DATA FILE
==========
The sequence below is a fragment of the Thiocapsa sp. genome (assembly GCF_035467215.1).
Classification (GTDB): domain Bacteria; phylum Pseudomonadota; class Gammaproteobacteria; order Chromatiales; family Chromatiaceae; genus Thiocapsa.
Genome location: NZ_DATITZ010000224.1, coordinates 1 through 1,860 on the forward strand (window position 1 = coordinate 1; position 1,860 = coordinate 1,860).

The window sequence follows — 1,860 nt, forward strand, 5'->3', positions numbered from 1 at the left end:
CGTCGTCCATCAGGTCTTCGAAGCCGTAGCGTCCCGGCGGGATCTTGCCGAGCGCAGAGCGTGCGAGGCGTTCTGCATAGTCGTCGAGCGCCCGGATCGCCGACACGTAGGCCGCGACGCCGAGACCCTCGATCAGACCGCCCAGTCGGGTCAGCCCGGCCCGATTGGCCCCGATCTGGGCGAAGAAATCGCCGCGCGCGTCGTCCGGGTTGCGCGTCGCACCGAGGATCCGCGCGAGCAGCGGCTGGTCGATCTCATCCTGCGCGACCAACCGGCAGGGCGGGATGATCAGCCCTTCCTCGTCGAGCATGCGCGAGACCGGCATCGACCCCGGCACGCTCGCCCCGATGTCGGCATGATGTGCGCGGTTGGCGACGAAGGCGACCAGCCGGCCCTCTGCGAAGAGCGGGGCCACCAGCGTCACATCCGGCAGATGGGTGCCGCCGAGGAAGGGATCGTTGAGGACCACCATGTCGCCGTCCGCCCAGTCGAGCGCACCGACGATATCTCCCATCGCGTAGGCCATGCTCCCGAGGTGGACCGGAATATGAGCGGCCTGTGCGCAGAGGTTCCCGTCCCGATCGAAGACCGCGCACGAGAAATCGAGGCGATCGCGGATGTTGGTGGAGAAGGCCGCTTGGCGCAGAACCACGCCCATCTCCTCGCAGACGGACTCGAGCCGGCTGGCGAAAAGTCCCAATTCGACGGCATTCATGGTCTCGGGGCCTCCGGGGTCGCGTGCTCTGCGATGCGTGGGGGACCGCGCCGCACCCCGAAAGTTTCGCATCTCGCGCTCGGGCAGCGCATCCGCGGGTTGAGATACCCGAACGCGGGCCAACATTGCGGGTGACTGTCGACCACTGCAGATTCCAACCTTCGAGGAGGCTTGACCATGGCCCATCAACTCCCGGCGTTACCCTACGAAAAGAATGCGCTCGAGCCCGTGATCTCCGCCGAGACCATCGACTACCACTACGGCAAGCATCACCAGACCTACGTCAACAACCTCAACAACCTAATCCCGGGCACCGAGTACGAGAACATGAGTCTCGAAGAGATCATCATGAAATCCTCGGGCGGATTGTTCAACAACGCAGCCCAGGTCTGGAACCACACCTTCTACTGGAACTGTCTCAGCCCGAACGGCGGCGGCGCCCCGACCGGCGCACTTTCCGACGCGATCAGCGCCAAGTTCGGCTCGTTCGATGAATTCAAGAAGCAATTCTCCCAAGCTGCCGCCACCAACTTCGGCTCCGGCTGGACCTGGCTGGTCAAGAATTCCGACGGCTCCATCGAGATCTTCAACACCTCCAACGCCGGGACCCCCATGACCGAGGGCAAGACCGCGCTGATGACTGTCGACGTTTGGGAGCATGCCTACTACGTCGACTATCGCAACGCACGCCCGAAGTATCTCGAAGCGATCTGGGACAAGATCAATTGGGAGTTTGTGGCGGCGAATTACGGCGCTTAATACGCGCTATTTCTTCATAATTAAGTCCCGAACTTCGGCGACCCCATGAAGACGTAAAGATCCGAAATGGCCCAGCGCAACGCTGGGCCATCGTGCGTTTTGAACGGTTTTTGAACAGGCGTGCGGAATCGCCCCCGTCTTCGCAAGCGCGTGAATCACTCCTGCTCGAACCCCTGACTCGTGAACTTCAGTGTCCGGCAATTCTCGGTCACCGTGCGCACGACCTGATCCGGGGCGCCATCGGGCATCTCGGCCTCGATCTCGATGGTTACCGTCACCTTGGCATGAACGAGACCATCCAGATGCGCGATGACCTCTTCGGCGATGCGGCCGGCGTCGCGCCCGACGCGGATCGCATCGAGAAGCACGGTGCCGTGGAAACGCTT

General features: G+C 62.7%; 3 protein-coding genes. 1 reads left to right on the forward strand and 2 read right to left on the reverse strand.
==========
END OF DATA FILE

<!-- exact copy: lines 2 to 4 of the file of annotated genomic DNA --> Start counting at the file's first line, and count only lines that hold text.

Classification (GTDB): domain Bacteria; phylum Pseudomonadota; class Gammaproteobacteria; order Chromatiales; family Chromatiaceae; genus Thiocapsa.
Genome location: NZ_DATITZ010000224.1, coordinates 1 through 1,860 on the forward strand (window position 1 = coordinate 1; position 1,860 = coordinate 1,860).

The window sequence follows — 1,860 nt, forward strand, 5'->3', positions numbered from 1 at the left end: